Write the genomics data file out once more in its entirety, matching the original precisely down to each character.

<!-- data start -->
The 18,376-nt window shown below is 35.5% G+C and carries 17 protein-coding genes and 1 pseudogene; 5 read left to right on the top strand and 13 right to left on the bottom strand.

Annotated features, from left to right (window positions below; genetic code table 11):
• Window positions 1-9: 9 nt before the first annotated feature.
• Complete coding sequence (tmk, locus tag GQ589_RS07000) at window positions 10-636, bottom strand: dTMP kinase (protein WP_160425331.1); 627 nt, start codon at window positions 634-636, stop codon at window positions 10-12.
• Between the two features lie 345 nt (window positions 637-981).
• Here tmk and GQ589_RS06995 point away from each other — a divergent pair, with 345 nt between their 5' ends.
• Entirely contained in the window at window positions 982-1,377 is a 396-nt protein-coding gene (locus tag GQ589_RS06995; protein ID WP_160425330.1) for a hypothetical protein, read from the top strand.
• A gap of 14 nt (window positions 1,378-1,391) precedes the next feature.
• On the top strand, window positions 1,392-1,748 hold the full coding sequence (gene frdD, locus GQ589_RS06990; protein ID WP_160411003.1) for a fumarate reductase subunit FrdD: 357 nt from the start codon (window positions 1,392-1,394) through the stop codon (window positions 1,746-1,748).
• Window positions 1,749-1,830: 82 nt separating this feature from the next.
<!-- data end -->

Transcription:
The 18,376-nt window shown below is 35.5% G+C and carries 17 protein-coding genes and 1 pseudogene; 5 read left to right on the top strand and 13 right to left on the bottom strand.

Annotated features, from left to right (window positions below; genetic code table 11):
• Window positions 1-9: 9 nt before the first annotated feature.
• Complete coding sequence (tmk, locus tag GQ589_RS07000) at window positions 10-636, bottom strand: dTMP kinase (protein WP_160425331.1); 627 nt, start codon at window positions 634-636, stop codon at window positions 10-12.
• Between the two features lie 345 nt (window positions 637-981).
• Here tmk and GQ589_RS06995 point away from each other — a divergent pair, with 345 nt between their 5' ends.
• Entirely contained in the window at window positions 982-1,377 is a 396-nt protein-coding gene (locus tag GQ589_RS06995; protein ID WP_160425330.1) for a hypothetical protein, read from the top strand.
• A gap of 14 nt (window positions 1,378-1,391) precedes the next feature.
• On the top strand, window positions 1,392-1,748 hold the full coding sequence (gene frdD, locus GQ589_RS06990; protein ID WP_160411003.1) for a fumarate reductase subunit FrdD: 357 nt from the start codon (window positions 1,392-1,394) through the stop codon (window positions 1,746-1,748).
• Window positions 1,749-1,830: 82 nt separating this feature from the next.